With the rise of technology, the availability of instant communication and collaboration tools that bring the virtual world into the boardroom, the face of the modern office is rapidly changing. According to Gallup's most recent Work and Education poll, 37 percent of U.S. workers say they have telecommuted. And with GlobalWorkplaceAnalytics.com reporting that at least half of all jobs in the U.S. lend themselves to telecommuting that number is likely to continue to rise. Already, in Fortune 1000 companies, increasingly mobile employees “are not at their desk 50-60 percent of the time,” according to GlobalWorkplaceAnalytics.com.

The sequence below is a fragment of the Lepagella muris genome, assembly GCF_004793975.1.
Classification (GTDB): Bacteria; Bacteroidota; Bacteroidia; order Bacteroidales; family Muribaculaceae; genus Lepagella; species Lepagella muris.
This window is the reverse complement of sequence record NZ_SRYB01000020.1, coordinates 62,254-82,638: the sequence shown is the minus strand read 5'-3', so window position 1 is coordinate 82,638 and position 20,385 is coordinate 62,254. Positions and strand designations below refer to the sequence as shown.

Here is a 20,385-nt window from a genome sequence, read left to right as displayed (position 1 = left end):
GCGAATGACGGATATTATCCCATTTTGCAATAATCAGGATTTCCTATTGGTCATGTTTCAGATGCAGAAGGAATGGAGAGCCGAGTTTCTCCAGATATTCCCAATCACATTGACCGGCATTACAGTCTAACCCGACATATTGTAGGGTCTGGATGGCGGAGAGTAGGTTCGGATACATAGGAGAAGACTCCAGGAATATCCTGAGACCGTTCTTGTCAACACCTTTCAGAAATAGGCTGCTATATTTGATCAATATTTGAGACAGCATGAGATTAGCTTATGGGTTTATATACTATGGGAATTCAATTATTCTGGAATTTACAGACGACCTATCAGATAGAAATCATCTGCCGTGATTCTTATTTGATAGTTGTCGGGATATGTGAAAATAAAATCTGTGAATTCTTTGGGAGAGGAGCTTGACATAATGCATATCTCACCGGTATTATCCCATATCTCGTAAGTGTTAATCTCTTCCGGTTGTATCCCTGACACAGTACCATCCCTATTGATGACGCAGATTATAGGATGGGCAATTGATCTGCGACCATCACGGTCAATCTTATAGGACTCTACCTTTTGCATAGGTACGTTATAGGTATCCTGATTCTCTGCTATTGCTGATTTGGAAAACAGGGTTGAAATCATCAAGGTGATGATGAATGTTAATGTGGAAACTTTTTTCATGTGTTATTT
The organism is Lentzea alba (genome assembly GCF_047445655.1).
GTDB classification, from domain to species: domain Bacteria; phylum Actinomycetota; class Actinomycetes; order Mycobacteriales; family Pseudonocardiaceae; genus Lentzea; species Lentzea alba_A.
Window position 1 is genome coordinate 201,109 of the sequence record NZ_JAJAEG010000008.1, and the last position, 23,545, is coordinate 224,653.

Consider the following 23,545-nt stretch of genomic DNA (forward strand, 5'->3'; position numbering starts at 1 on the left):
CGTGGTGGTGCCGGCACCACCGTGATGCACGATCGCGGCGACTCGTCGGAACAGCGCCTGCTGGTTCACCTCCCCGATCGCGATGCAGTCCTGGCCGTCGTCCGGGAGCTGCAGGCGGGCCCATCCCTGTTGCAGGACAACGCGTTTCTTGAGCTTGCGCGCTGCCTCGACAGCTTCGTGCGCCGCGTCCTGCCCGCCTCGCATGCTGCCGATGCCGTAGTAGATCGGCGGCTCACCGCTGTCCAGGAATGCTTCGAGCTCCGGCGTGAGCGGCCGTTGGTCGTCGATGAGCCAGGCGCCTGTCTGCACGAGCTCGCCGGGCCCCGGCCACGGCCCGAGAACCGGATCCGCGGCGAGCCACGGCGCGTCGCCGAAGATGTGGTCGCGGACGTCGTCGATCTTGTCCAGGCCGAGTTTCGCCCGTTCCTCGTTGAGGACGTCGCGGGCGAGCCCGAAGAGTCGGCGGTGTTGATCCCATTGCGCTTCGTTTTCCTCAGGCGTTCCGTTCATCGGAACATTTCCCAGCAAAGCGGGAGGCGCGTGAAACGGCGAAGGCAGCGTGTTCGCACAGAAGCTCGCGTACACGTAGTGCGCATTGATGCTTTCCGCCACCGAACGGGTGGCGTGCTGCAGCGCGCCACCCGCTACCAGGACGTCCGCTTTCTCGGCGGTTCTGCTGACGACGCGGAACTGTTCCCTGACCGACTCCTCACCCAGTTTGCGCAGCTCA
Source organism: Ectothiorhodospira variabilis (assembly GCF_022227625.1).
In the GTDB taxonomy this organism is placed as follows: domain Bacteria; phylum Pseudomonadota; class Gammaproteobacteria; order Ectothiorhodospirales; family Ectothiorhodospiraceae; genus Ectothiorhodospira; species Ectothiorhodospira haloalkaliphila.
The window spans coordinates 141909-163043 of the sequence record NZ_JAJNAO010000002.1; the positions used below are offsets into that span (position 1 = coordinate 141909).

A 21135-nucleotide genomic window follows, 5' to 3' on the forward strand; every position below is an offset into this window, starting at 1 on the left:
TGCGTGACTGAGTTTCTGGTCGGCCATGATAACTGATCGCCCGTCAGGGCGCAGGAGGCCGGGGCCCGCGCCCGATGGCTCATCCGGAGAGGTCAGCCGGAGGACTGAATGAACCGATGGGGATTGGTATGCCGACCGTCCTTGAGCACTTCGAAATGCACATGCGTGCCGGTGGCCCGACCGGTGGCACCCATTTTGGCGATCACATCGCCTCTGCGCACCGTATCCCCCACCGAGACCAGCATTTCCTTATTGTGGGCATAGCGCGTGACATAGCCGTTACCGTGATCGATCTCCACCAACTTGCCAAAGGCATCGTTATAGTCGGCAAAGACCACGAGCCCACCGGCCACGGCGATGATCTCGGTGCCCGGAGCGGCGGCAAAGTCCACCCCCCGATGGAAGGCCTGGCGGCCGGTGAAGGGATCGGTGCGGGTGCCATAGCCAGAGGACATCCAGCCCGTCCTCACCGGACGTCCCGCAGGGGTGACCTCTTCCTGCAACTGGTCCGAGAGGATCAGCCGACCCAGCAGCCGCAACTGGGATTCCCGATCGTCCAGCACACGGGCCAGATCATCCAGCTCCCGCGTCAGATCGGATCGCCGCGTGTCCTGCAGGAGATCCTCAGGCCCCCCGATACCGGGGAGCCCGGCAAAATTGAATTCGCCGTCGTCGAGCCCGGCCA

Whether you love or hate the concept of telecommuting, the trend is clearly here to stay. A 2014 survey of business leaders at the Global Leadership Summit in London found that 34 percent of business leaders believe that more than half of their workforce will be remote as soon as 2020.
Why this trend toward remote work? It's simple: economics.
GlobalWorkplaceAnalytics.com findings indicate that savings to employees, business owners and the economy can be significant when employees work from home at least half time. Reported savings to businesses average about $11,000 annually per remote employee. Employees also benefit and typically save anywhere from $2,000 to $7,000 annually. Furthermore, if only half of employees with jobs conducive to working remotely did so just half the time, U.S. annual savings could top more than $700 billion.
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